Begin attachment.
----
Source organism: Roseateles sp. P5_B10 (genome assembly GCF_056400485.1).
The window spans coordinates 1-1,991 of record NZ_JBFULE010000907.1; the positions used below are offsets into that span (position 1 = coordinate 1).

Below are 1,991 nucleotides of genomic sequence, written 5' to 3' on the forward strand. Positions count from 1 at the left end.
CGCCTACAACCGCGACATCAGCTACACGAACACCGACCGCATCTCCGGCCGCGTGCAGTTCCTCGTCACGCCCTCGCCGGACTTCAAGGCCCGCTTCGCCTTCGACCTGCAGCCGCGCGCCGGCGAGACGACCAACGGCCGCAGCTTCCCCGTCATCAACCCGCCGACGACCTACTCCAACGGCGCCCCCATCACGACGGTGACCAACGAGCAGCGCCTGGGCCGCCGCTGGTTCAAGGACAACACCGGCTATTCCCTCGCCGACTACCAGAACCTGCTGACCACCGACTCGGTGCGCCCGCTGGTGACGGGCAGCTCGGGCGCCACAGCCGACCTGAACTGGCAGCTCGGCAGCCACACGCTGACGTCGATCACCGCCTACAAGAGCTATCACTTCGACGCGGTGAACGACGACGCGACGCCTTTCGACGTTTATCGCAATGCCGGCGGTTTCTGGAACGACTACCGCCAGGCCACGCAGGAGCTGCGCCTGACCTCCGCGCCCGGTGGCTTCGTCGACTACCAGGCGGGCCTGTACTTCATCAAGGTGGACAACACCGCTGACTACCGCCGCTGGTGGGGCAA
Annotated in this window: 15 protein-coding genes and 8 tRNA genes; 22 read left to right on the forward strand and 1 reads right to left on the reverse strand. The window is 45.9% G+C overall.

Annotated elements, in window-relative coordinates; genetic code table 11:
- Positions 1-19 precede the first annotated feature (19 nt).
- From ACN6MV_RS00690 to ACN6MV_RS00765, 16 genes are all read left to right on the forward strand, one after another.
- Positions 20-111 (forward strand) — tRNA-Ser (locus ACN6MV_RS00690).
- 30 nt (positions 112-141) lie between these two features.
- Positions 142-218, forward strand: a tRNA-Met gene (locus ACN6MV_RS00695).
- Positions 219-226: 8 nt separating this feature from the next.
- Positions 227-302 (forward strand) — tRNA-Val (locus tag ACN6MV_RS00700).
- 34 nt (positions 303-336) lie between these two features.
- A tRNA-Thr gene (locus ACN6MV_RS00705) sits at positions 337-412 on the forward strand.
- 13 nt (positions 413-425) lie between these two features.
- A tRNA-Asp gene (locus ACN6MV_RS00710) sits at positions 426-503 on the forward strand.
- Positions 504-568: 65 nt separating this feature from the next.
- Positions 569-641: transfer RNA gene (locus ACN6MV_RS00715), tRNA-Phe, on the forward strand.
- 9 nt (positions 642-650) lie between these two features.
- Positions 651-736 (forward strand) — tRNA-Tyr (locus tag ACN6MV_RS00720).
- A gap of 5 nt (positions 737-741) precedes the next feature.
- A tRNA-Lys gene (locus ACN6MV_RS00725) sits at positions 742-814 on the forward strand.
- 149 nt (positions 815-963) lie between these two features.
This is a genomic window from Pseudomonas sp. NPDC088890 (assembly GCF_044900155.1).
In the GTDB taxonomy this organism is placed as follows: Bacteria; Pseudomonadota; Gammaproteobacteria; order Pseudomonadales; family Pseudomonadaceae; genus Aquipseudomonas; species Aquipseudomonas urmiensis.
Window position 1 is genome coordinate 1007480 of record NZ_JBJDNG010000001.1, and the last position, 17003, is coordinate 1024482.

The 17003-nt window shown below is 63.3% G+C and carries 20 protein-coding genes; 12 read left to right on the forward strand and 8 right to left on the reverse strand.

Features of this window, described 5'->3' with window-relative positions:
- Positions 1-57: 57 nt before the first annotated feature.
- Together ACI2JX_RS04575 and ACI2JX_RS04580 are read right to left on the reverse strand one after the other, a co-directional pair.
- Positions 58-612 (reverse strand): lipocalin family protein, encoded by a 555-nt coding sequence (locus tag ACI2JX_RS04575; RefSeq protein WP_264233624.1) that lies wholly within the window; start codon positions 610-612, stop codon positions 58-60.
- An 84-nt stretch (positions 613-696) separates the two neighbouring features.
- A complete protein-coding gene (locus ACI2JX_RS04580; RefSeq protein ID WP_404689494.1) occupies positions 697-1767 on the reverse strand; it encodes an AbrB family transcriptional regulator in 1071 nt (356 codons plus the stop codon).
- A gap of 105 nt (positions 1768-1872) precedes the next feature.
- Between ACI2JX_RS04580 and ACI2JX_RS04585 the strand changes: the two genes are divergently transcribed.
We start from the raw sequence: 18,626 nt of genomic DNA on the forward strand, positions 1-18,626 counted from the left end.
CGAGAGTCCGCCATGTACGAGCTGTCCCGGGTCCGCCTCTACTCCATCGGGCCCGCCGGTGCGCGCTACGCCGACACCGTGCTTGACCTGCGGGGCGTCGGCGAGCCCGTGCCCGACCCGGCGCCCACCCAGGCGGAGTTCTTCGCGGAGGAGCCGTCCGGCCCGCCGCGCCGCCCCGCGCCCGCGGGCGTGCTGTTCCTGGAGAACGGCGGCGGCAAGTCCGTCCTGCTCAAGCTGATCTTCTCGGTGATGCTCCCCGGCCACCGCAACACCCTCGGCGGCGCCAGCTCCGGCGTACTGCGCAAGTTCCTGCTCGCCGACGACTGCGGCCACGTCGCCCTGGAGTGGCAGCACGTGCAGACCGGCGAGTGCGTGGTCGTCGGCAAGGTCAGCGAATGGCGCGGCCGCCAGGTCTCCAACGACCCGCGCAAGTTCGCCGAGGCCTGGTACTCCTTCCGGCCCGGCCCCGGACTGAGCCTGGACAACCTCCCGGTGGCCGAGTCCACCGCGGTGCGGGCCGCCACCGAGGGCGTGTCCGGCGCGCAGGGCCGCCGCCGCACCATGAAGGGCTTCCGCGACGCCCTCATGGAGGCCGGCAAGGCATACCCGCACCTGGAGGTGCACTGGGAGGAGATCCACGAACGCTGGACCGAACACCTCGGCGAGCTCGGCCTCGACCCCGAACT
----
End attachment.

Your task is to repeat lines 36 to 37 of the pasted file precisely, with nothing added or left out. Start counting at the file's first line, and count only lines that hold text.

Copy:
- Between ACI2JX_RS04580 and ACI2JX_RS04585 the strand changes: the two genes are divergently transcribed.
We start from the raw sequence: 18,626 nt of genomic DNA on the forward strand, positions 1-18,626 counted from the left end.